Author Evangeline Holland shares an interesting article explaining how an English gamekeeper lived during the Edwardian era. To quote:
The position of a gamekeeper in England is a curious one. Admittedly he is among the most skilled and highly trained workers of the The country-side. His intimate knowledge of wild life commands respect. Often he is much more than a careful and successful preserver of game—a thoroughly good sportsman, a fine shot. His work carries heavy responsibility; as whether a large expenditure on a shooting property brings good returns—and on him depends the pleasure of many a sporting party. On large estates he is an important personage—important to the estate owner, to the hunt, to the farm bailiff, and to a host of satellites. His value is proved by the many important side-issues of his work—dog-breeding and dog-breaking, or the breaking of young gentlemen to gun work. Yet, in spite of the honourable and onerous nature of his calling, he is paid in cash about the same wage as a ploughman.
The actual wages of a first-class gamekeeper may be no more than a pound a week. A system has sprung up by which he receives, in addition to wages, many recompenses in kind, while his slender pay is fortified by the tips of the sportsman to whom he ministers. This system has bred in him a kind of obsequiousness—he is dependent to a great extent on charity. With a liberal employer he may be well off, and all manner of good things may come his way; but with a mean employer the perquisites of his position may be few and far between.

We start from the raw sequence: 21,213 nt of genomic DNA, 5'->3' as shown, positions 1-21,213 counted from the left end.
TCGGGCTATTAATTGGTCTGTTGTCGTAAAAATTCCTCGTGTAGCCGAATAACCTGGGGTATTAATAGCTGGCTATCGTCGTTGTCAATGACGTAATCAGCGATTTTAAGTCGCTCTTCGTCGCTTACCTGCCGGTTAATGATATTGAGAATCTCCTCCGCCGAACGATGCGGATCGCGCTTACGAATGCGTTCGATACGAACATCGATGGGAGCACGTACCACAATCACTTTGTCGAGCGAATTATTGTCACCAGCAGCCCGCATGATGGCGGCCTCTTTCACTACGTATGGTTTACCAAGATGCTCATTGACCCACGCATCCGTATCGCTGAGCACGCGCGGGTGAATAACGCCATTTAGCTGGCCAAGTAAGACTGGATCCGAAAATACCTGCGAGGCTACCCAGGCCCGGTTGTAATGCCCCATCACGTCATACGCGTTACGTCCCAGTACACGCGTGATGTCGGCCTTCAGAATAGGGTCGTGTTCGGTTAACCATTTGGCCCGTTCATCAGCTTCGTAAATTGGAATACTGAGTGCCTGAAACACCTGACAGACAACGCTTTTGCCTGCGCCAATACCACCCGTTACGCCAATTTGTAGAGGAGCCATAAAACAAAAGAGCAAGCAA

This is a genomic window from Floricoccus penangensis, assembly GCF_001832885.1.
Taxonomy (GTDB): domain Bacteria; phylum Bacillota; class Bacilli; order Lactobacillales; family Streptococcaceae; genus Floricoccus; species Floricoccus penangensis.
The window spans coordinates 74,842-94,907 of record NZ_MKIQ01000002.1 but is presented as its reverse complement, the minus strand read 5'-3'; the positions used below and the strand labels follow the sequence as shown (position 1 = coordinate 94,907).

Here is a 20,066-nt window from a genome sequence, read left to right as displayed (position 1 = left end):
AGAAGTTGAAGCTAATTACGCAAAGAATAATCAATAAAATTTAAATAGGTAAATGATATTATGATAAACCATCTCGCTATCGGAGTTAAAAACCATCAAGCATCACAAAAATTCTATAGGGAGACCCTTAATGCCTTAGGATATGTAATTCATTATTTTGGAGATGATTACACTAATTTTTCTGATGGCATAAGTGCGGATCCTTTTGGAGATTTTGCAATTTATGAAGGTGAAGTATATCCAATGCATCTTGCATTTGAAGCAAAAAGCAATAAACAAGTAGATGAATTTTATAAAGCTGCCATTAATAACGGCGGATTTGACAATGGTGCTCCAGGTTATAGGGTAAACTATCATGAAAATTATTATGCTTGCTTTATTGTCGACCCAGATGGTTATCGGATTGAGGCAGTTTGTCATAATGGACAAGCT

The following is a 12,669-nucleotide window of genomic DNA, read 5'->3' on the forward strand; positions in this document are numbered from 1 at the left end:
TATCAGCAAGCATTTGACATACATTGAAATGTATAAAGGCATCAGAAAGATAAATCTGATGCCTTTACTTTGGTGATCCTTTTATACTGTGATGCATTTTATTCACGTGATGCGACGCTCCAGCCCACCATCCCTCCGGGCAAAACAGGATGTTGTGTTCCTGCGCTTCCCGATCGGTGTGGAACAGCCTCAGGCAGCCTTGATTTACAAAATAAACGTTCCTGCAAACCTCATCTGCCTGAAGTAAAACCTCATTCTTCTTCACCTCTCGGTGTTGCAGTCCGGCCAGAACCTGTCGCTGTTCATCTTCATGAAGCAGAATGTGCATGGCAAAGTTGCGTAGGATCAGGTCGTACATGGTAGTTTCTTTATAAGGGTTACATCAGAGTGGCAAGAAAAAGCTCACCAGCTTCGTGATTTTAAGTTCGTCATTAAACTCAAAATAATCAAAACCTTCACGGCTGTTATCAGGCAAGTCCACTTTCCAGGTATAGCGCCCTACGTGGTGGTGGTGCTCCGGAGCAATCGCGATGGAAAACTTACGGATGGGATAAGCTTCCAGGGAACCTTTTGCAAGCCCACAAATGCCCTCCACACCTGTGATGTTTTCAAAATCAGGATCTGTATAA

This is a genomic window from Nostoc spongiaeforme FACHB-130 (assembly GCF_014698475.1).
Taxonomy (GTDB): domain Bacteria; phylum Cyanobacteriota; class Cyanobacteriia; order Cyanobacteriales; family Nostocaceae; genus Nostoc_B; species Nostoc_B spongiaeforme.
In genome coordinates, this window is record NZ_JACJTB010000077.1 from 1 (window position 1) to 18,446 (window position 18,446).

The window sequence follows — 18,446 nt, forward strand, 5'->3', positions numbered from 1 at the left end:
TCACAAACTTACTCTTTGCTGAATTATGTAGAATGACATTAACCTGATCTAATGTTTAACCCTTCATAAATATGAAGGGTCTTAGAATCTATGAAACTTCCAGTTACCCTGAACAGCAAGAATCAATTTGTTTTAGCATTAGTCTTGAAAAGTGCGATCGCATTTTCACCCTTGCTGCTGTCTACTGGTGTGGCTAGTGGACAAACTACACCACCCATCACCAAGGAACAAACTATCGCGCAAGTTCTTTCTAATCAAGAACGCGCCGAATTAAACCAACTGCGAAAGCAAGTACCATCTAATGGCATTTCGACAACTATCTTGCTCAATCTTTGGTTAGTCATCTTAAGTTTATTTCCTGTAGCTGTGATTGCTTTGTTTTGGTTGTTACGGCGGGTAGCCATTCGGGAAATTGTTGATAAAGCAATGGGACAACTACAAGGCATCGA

At the best, he may live in a comfortable cottage, rent free. His coal is supplied to him without cost, and wood from the estate. Milk is drawn freely from the farm—or he may have free pasturage for a cow of his own. A new suit of clothes is presented to him each year. He may keep pigs for his own use, usually at his own expense, but this is a small item, and even here he may be helped out by a surplus of pig-food from the kitchen of the house or from the farms. He has a fair chance to make money by dog-breeding and exhibiting. Then there is vermin and rabbit money which he earns as extra pay, and useful sums may flow into his pocket from the hunt funds.